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    Abelardianism refers to the philosophical and theological thought of Peter Abelard, a medieval French philosopher and theologian who lived from 1079-1142 CE. Abelardianism emphasizes the use of reason and logical analysis to understand theological and philosophical questions. Abelard argued that reason and faith were not in conflict, and that reason could be used to illuminate and understand religious doctrines.

    Beliefs[edit | edit source]

    Rationalism[edit | edit source]

    Abelardianism emphasizes the use of reason and logical analysis to understand complex philosophical and theological questions. Abelard argued that reason and faith were not in conflict, and that reason could be used to illuminate and understand religious doctrines.

    Individual Inquiry[edit | edit source]

    Abelard emphasized the importance of individual inquiry and thought in understanding the nature of the world and our place in it. He believed that individuals should not simply accept dogmatic beliefs or authority, but should use their own reasoning to arrive at their own conclusions.

    Nominalism[edit | edit source]

    Abelard's work contributed to the development of Nominalism, a philosophical school of thought that emphasizes the particular over the general, and the individual over the universal. This view held that general concepts or universals were simply names or labels we apply to particular objects or experiences, rather than existing as independent entities in themselves.

    Moral Responsibility[edit | edit source]

    Abelard emphasized the importance of moral responsibility, arguing that individuals were responsible for their actions and their consequences. He believed that moral principles could be derived through reason and applied in everyday life.

    Theology[edit | edit source]

    Abelard argued that God and the universe can and should be known via logic as well as via the emotions. He should not be read as a heretic, as his charges of heresy were dropped and rescinded by the Church after his death, but rather as a cutting-edge philosopher who pushed theology and philosophy to their limits. He was the first to use 'theology' in its modern sense, he championed "reason in matters of faith", and "seemed larger than life to his contemporaries: his quick wit, sharp tongue, perfect memory, and boundless arrogance made him unbeatable in debate"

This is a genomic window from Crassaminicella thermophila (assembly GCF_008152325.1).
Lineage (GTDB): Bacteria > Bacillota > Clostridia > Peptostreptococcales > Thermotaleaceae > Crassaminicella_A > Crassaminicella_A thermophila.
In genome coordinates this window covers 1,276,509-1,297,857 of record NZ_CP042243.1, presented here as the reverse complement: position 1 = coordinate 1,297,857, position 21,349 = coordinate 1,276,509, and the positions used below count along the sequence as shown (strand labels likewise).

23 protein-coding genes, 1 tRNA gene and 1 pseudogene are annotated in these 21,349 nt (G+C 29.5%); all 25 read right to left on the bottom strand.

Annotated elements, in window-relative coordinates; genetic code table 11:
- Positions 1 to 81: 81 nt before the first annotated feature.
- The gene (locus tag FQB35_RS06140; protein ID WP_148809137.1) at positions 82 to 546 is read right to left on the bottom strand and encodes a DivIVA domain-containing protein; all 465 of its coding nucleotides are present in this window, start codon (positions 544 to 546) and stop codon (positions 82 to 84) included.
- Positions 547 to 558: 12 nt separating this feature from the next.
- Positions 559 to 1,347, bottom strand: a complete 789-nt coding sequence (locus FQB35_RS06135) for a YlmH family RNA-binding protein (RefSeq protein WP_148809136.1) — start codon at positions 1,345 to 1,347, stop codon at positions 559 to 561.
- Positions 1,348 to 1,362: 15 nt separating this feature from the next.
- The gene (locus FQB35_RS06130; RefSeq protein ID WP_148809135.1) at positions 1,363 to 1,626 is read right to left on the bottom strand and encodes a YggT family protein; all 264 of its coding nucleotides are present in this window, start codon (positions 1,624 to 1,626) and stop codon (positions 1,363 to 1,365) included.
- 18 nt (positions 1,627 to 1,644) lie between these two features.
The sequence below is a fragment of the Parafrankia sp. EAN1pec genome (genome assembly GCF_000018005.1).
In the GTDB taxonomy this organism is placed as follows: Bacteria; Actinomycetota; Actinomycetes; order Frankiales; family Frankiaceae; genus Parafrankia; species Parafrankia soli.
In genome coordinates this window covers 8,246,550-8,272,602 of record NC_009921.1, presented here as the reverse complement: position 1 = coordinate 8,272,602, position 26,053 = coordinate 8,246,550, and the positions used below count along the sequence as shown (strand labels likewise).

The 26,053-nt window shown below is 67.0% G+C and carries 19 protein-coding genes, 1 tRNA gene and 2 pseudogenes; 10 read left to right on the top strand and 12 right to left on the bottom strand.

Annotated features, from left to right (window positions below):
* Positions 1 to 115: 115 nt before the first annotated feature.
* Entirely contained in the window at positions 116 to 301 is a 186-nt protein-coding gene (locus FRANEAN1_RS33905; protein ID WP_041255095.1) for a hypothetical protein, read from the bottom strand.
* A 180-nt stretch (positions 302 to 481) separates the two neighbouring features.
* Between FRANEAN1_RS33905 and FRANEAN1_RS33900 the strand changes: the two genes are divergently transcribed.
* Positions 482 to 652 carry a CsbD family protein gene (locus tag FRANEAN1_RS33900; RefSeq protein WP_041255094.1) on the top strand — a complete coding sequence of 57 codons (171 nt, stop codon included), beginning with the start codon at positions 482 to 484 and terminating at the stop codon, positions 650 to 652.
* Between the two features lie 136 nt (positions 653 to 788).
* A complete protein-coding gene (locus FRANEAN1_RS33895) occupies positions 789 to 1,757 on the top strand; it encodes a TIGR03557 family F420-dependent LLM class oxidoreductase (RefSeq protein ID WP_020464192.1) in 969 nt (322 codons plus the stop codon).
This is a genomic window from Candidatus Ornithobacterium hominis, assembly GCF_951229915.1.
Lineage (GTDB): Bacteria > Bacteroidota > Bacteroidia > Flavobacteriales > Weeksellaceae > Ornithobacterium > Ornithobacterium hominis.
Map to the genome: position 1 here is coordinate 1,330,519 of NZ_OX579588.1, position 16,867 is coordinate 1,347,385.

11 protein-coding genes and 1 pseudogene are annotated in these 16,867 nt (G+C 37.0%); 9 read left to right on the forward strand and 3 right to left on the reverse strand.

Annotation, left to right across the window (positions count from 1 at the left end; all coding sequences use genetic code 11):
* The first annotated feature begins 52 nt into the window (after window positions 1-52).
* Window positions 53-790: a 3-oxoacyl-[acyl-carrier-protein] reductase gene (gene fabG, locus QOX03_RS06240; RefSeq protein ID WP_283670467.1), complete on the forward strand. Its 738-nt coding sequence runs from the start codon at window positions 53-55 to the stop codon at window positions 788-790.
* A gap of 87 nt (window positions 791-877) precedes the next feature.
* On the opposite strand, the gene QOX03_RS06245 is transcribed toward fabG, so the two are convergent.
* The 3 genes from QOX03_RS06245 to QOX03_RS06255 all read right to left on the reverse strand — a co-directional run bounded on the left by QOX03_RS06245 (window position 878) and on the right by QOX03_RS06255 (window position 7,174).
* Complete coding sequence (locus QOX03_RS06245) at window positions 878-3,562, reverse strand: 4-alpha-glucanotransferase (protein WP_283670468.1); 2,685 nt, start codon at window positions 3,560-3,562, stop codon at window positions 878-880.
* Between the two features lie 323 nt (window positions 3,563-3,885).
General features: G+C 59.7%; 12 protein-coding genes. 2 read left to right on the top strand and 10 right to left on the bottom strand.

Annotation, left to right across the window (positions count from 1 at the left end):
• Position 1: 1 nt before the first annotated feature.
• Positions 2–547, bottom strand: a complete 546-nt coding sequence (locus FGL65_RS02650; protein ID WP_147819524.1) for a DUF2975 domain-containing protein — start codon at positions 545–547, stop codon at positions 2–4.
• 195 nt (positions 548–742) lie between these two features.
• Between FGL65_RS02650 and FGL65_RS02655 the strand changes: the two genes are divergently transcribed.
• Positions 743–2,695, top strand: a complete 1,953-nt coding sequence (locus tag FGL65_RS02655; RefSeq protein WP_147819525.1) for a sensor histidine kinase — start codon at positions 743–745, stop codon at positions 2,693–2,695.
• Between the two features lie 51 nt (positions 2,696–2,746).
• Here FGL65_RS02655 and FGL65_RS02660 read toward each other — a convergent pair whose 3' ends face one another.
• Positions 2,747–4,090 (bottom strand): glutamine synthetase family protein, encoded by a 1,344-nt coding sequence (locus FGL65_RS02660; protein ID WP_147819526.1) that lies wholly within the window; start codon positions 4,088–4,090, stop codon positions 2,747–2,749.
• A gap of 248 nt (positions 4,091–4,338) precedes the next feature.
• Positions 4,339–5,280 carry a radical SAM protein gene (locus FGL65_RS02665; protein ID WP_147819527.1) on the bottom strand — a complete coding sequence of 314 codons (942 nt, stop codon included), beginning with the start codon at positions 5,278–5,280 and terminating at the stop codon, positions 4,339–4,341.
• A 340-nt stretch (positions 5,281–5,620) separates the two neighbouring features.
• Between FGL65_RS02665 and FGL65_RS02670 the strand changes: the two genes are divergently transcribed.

Regarding the unbaptized who die in infancy, Abelard — in Commentaria in Epistolam Pauli ad Romanos — emphasized the goodness of God and interpreted Augustine's "mildest punishment" as the pain of loss at being denied the beatific vision (carentia visionis Dei), without hope of obtaining it, but with no additional punishments.

    Psychology[edit | edit source]

    Abelard was concerned with the concept of intent and inner life, developing an elementary theory of cognition in his Tractabus De Intellectibus, and later developing the concept that human beings "speak to God with their thoughts". He was one of the developers of the insanity defense, writing in Scito te ipsum, "Of this [sin], small children and of course insane people are untouched...lack[ing] reason....nothing is counted as sin for them". He spearheaded the idea that mental illness was a natural condition and "debunked the idea that the devil caused insanity", a point of view which Thomas F. Graham argues Abelard was unable to separate himself from objectively to argue more subtly "because of his own mental health."

    Law[edit | edit source]

    Abelard stressed that subjective intention determines the moral value of human action and therefore that the legal consequence of an action is related to the person that commits it and not merely to the action. With this doctrine, Abelard created in the Middle Ages the idea of the individual subject central to modern law.

    Poetry and Music[edit | edit source]

    Abelard was also long known as an important poet and composer. He composed some celebrated love songs for Héloïse that are now lost, and which have not been identified in the anonymous repertoire. (One known romantic poem / possible lyric remains, "Dull is the Star".) Héloïse praised these songs in a letter: "The great charm and sweetness in language and music, and a soft attractiveness of the melody obliged even the unlettered". His education in music was based in his childhood learning of the traditional quadrivium studied at the time by almost all aspiring medieval scholars.

    Melodies that have survived have been praised as "flexible, expressive melodies [that] show an elegance and technical adroitness that are very similar to the qualities that have been long admired in Abelard's poetry."

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